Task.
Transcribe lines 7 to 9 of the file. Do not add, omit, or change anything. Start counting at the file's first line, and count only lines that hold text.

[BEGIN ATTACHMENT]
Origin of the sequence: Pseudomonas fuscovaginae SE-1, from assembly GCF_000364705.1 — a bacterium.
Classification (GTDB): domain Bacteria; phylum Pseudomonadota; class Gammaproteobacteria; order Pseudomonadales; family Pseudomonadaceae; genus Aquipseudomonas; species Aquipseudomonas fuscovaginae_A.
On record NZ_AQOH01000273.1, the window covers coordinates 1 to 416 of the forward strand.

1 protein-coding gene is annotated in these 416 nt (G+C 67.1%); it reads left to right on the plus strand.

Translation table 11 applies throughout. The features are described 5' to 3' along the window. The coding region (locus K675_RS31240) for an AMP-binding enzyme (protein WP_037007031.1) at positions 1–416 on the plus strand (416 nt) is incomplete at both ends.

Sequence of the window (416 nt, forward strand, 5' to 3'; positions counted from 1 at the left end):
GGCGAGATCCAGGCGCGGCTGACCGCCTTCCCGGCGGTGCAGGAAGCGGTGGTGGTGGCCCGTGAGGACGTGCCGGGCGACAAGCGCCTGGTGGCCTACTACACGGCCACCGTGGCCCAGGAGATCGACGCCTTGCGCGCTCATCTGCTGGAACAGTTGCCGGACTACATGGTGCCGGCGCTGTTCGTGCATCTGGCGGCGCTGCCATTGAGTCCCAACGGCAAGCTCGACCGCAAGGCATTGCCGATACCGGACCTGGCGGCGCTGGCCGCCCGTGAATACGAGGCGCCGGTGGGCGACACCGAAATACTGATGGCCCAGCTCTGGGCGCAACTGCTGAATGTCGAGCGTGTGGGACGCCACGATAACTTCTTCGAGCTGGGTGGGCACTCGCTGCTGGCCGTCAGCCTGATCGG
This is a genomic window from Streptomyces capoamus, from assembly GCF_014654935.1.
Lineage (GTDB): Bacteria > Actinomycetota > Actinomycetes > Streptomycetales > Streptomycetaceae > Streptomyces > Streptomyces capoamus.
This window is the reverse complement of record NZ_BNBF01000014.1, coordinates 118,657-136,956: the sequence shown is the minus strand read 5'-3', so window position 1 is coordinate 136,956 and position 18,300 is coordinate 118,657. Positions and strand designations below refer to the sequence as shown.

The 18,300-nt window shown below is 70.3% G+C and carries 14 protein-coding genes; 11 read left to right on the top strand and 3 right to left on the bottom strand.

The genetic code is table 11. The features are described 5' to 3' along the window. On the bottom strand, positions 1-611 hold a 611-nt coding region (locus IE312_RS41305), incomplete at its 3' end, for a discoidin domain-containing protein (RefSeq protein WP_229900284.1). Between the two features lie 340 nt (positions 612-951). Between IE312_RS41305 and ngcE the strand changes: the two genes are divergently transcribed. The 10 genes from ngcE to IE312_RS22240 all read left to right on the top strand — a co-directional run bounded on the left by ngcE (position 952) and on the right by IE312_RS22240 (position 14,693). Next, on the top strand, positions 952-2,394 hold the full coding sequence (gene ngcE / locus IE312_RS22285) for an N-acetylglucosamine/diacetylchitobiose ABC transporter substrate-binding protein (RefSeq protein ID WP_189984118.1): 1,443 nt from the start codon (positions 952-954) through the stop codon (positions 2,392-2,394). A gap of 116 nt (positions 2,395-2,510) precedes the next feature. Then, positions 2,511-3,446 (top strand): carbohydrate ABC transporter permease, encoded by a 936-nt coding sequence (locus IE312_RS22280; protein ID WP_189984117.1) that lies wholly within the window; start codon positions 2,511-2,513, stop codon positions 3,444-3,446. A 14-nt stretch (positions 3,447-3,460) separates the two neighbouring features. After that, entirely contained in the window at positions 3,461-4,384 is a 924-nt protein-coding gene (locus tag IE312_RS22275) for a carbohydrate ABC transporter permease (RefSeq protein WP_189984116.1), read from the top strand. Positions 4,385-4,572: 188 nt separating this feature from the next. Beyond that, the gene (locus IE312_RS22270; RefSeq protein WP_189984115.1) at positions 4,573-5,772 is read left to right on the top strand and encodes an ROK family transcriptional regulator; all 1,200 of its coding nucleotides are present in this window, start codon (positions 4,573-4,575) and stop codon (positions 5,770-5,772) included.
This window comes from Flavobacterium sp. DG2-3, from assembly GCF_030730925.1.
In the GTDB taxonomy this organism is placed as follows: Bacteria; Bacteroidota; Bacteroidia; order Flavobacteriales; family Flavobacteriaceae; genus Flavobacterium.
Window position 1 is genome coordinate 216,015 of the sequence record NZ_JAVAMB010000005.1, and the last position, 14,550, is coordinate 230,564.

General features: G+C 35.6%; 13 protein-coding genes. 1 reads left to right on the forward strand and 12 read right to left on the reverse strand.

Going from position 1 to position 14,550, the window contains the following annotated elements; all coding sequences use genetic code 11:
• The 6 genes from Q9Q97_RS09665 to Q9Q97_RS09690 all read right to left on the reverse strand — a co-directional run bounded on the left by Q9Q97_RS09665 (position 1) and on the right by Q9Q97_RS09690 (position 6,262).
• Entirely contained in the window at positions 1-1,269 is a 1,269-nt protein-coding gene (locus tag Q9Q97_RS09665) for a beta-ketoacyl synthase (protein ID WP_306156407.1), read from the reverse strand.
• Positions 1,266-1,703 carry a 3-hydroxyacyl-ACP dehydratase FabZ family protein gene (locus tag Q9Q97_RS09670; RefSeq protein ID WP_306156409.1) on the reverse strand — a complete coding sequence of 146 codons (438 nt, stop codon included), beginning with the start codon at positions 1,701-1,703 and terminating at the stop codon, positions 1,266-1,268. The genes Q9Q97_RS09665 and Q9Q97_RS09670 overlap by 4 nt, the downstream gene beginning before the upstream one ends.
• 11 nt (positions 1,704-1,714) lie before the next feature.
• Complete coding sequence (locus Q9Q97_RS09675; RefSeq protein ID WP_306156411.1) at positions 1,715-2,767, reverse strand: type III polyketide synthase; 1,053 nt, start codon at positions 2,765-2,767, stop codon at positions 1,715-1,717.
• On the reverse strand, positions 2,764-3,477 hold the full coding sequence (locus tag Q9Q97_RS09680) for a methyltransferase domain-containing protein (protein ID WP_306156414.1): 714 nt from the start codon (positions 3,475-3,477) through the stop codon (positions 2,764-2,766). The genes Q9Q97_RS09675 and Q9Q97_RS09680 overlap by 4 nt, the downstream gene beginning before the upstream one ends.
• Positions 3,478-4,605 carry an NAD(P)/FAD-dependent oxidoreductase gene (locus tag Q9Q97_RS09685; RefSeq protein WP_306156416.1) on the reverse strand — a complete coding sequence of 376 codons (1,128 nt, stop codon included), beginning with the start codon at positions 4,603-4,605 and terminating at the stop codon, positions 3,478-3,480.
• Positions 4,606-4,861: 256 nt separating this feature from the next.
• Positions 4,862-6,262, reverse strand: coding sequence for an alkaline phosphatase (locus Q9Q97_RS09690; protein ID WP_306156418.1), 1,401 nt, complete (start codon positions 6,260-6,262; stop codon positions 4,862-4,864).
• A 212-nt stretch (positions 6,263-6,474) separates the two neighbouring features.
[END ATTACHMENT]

GGCGAGATCCAGGCGCGGCTGACCGCCTTCCCGGCGGTGCAGGAAGCGGTGGTGGTGGCCCGTGAGGACGTGCCGGGCGACAAGCGCCTGGTGGCCTACTACACGGCCACCGTGGCCCAGGAGATCGACGCCTTGCGCGCTCATCTGCTGGAACAGTTGCCGGACTACATGGTGCCGGCGCTGTTCGTGCATCTGGCGGCGCTGCCATTGAGTCCCAACGGCAAGCTCGACCGCAAGGCATTGCCGATACCGGACCTGGCGGCGCTGGCCGCCCGTGAATACGAGGCGCCGGTGGGCGACACCGAAATACTGATGGCCCAGCTCTGGGCGCAACTGCTGAATGTCGAGCGTGTGGGACGCCACGATAACTTCTTCGAGCTGGGTGGGCACTCGCTGCTGGCCGTCAGCCTGATCGG
This is a genomic window from Streptomyces capoamus, from assembly GCF_014654935.1.
Lineage (GTDB): Bacteria > Actinomycetota > Actinomycetes > Streptomycetales > Streptomycetaceae > Streptomyces > Streptomyces capoamus.